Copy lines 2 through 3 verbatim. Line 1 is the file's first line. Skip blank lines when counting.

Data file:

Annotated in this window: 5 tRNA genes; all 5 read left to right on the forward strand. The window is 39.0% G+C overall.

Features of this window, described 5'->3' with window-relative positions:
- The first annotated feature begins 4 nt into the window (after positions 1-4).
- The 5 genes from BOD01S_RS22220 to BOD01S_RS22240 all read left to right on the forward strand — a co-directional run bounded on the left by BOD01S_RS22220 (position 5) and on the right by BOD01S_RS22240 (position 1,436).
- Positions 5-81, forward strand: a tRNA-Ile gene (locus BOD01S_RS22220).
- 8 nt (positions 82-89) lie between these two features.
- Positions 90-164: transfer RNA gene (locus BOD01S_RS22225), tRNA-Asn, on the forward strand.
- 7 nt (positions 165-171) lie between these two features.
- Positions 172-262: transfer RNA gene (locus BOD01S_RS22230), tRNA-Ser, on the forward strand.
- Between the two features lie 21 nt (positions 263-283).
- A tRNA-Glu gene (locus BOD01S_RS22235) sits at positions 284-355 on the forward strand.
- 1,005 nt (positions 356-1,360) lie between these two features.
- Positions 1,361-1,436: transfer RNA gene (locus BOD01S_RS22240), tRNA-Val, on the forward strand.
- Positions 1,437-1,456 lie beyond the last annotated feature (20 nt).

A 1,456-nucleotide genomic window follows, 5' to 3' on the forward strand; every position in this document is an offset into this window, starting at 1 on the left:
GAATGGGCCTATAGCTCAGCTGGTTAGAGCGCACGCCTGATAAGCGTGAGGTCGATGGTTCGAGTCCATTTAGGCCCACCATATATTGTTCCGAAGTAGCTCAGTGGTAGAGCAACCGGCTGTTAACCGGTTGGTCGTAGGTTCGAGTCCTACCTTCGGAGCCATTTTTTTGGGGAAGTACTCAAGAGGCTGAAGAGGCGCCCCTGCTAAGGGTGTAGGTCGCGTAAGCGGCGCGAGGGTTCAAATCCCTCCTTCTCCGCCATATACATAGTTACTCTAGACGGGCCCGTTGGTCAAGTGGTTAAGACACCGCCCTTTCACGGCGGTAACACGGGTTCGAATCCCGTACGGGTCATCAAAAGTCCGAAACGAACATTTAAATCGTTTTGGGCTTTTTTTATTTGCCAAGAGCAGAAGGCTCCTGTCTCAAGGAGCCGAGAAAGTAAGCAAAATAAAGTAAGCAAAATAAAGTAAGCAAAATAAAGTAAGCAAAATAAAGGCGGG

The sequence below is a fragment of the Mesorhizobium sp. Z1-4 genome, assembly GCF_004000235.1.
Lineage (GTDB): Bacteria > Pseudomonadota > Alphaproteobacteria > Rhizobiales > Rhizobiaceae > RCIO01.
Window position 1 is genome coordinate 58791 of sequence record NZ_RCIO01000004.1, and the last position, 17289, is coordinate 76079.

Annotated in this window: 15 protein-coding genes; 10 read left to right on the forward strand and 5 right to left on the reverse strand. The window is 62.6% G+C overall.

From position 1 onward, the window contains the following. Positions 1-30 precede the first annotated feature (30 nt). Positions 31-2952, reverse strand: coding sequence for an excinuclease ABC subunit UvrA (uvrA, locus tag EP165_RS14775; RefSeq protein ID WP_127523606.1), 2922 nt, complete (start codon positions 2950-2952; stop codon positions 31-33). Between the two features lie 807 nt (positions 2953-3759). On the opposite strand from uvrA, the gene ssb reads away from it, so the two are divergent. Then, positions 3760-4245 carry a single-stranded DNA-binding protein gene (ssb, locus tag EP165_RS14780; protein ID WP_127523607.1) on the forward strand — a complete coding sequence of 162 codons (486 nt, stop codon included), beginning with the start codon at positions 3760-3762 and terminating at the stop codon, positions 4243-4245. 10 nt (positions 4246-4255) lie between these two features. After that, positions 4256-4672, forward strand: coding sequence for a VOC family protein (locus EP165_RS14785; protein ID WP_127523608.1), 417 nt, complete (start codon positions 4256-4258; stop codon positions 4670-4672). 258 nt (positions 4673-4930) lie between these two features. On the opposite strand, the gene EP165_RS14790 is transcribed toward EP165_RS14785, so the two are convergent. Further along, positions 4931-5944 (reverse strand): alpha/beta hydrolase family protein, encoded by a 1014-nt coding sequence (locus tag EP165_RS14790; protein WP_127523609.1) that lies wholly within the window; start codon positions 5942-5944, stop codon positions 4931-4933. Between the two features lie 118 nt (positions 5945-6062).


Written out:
Features of this window, described 5'->3' with window-relative positions:
- The first annotated feature begins 4 nt into the window (after positions 1-4).